I leapt into my 60s this year. After having narrowly avoided various health false alarms over the years, this has been a year of energy, transitioning from classroom teaching to new endeavors and ways of being an educator. It has felt like a liminal time, being poised on the edge of newness and adventure. Turning toward my friendships and family relationships. Learning to do one thing at a time, not 20. What a relief! I have my wall chart, 60 new things I have done at 60 posted above my creativity desk. I’m about halfway through the list, and now at number 32, I’ve added pandemic.
And not just any pandemic, but one that really likes to focus its eyes on “60 and up” and those with underlying health issues. Hmm. Suddenly my 60s swagger is knocked back to … I’m being grouped with my elders. We will know more about this virus as time ticks on. But right now, age plunks me into a slightly higher risk category for complications. Sixty, an age that in previous old-school world illnesses I would have been extremely happy to attain.
We spent time one weekend wandering in, of all things, a cemetery, in rural Minnesota. (We have been on the hunt for the grave of a settler who was killed in the U. S.-Dakota war of 1862.) Reading the gravestones, you can imagine the history. One family lost two children in 1900 … what happened? And there were, of course, stones for those lost in the 1918 flu pandemic. Likely no doctor, no reasonable treatment — and being early residents of our state, did they have any family there to bring them food, or broth? Or like my own Swedish history, had all the brothers in a family left Sweden, never to return, with no grandparents here to bolster the care of the sick little ones?
What about those in war, and those on the margins?
I wake up startled with that special brain, my gut, wrenched. It’s not just fear for me and mine. It is a primal fear for everyone. I find myself with tears just leaking out at random moments. What about people who are in a war zone and now a pandemic zone? What about people who were on the margins before this and are on the outside of the margins now? What are the children doing, who don’t have a computer at home and now they can’t even go to the library to access interesting learning opportunities? What are the families doing that were locked into domestic abuse situations before, and now are really locked into those situations?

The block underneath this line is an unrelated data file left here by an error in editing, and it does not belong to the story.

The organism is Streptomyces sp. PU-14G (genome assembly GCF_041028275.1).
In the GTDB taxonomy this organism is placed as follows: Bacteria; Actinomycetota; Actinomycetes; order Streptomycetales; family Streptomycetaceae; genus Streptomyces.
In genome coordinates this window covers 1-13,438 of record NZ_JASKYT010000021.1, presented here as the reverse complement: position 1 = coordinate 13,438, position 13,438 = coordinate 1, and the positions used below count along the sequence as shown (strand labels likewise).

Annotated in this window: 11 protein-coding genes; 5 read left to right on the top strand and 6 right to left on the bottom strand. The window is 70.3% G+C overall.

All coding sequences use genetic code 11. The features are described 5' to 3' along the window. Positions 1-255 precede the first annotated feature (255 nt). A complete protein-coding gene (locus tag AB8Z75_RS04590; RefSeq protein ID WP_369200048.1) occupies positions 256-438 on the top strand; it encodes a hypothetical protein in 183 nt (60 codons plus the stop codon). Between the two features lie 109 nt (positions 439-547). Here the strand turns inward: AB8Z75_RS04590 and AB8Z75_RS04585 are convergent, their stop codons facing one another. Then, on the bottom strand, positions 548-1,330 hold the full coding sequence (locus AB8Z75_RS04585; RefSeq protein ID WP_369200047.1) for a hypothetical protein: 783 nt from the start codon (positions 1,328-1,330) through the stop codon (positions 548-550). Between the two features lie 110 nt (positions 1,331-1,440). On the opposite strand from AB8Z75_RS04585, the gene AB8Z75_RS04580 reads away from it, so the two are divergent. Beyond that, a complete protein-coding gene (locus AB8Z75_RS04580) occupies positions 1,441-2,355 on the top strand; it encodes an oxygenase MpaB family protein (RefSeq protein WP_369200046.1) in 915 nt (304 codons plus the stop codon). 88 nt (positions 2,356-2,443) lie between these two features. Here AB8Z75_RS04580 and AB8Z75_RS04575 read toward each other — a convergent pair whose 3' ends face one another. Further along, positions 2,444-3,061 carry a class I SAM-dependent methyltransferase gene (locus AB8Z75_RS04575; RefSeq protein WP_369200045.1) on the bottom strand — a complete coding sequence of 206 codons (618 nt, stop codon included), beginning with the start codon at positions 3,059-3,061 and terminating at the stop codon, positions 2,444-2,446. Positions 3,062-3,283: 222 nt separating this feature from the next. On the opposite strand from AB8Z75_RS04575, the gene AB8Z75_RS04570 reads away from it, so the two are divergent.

It is like there has been a death — you know that feeling when you know someone has died but when you first wake up you think, did they really die? Then your wonderful mind reminds you, yes they really did; they’re not coming back. It’s forever. This pandemic really is here and it really is something that will forever be in the history books.
Clinging to standbys for comfort
I’m clinging to my old standbys for comfort. Coffee, my faith community, family, friends, yoga, walking, the dog, my beloved books, music, information from the best sources (but not too much). They calm that morning slide and help me process the lightning speed of change we are being asked to download.
The future looks different today from the way it did in September, that wonderful month of starting. I feel older, but I feel prepared for this once-in-a-lifetime (I hope) event. I think about my grandmother, who lived through three major flu seasons, polio threatening her only daughter, two world wars, the ‘60s, Vietnam. People coming to their back door in St. Cloud for food. I know now why her pantry was always full, the freezer was packed with meat purchased at a bargain, and if there were seconds of food, you took some. Why her juice was the leftover fluid from canned fruit, all mixed together with pineapple always shining through.
She was prepared, and I guess so must we be.
Kris Potter is a writer, teacher and singer in Minneapolis.
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